Design Spec Work is Polite Theft

Design Spec Work is Polite Theft

I’ve been a graphic designer for almost 20 years and, for the last 15, I’ve been a design teacher. While doing my first design degree, part of my classroom experience was to work—in competition with my classmates—on client projects. It was typical for all of us to pitch a completed project, with one selected by the client for execution. Sometimes the “winner” was given a small stipend (my highest reward was $150 for an identity system, logo, and brochure collection). Most of these clients were cash-strapped not-for-profits, though one of the competitions had us paint a ceiling panel for a local dentist. He wanted a more economical alternative to installing television screens that would entertain his patients. When my ceiling panel was selected, I received $25. One of my bag designs was implemented by the Atlantic Bag Manufacturers. They’re still selling the design 19 years later.

I don’t exactly bemoan these opportunities, but that’s because I won all of them. The rather unpleasant downside, however, was what they did to our cohort. Since there could only be one winner in a class of 20, the classroom became a breeding ground for competition and resentment.

I graduated with 30k in student loans, but also a solid design degree and decent experience. However, when I started freelancing, one out of two clients wanted me to do work for free because they said they couldn’t afford a “real designer” and working for them would be good for my portfolio. So, I got a dot-com job instead.

Speculating on design

Speculative (spec) design is any normally-paid job for which the client expects to see the near-finished work before agreeing to pay for it.

AIGA (the Professional Association of Design) describes spec work as:

  • work that’s done for free, in hopes of getting paid for it later;
  • work done in the hopes of winning a prize;
  • work done as a favor or for the experience (without pay);
  • volunteer work that involves educational gain;
  • volunteer work done “for the public good”.

The GDC (Graphic Designers of Canada) forbid their members from engaging in spec work. Their take-no-prisoners position is that spec work is “exploitative and unethical” and “devalues the profession of graphic design and leads to negative competitive practices.”

I agree.

Anything but creative work

Let’s imagine using the speculative work model in other professions:

  • Free work: you take a continuing education class on Excel. At the end of the class you decide that Excel is a terrible piece of software and you don’t want to ever use it again, so you don’t pay the instructor.
  • Prize: you go to three mechanics and tell them to fix your car. Who ever does the best job (in your opinion), gets $100.
  • Favour or education: you need your wisdom teeth pulled. The dentist doesn’t get paid for the surgery because of the valuable experience she just received.
  • Public good: you’re the director of an international children’s organization. Your pay, as well as staff salaries, rent, and utilities are all in the budget. However, when you need gas for the org’s van, you pull up to the Shell station and fill-up for free.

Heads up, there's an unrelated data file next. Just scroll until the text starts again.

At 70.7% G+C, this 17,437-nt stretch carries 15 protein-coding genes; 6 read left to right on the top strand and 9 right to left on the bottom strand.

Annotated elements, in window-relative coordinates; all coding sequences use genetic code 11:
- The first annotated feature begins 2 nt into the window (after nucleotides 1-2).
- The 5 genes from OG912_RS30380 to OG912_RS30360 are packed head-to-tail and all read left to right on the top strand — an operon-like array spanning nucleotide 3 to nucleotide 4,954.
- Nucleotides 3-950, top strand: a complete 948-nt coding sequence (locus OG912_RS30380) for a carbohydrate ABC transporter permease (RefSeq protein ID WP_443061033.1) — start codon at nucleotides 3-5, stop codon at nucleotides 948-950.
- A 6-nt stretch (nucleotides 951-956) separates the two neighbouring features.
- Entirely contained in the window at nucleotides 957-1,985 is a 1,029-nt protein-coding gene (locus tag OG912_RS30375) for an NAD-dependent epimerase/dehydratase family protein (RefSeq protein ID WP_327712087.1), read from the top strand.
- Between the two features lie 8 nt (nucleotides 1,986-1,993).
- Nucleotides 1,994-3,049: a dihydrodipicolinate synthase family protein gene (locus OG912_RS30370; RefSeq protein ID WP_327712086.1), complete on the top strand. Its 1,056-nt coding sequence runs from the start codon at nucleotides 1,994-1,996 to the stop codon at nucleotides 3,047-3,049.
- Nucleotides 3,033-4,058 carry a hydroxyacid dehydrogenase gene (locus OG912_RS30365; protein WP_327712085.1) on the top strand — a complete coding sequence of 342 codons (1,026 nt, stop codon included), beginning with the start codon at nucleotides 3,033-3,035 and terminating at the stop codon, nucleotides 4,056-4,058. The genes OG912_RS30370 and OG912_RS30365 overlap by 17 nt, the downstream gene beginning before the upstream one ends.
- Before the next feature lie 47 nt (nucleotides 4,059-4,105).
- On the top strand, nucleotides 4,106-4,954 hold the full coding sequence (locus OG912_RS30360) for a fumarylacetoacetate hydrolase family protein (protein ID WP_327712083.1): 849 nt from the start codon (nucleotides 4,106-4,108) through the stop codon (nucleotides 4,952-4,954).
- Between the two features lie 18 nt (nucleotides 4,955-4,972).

Designers should volunteer

We should gift our time, skills, training, knowledge, and experience. I strongly believe that designers are able to make (and have made) the world a better place through design.

The problem is invisibility.

Let’s say that the Walrus Rescuers of America approaches Sam, a local graphic designer and animal lover, and ask her to design a new logo. She says yes: she will volunteer 20 hours of her professional time towards the project. She also sends them an invoice, then comps the amount. In this scenario, Joan:

  • is recognized for her professional expertise;
  • creates healthy boundaries around her available time;
  • clearly communicates the value of her work (via the comped invoice); and
  • is treated as a valuable volunteer.

Whether she uses the work in her portfolio is her business.

Now let’s say that the Tree Planters of America put out a call to the community asking for submissions of new logo designs. In return, the winning logo entry and creator’s name will be published in the org’s monthly newsletter. In this scenario:

  • none of the designers get paid for their work;
  • all but one designer (if a winning entry actually does get chosen, which isn’t guaranteed) do the work with no compensation or recognition (neither as creators nor as volunteers); and
  • the org never knows how much time and effort (hence money) it takes to design a logo (1).

Some clients argue that they need to see the work before paying for it. However, the design community has already developed a mechanism for proving their worth—portfolios. Clients should choose a designer based on samples of their past work, the kinds of clients they’ve worked, and a lot of conversation.

Other clients argue that they can’t afford to pay for design. If a client doesn’t see the value of design enough to pay for it, they shouldn’t be working with a designer.

Finally, some clients don’t actually want a designer to do their design work. Their position is that a competition or a spec call is meant for the design students or amateur creators (who know the right software) and not for the professionals. Here’s the first problem: design students should be paid for their work. Their rates won’t be that of a professional designer, and they might take a little longer to do the work, but they deserve to be compensated—think how you pay a bit less for a junior hairdresser, but you still pay for your haircut. Here’s the second problem: if you don’t want a designer to do design work, ask for a random volunteer, then recognize their work. Don’t try to get good work by lottery (you never will).

(1) Check out this great article by Jacob Cass for more downsides to spec work. Also this video from Zulu Alpha Kilo on YouTube.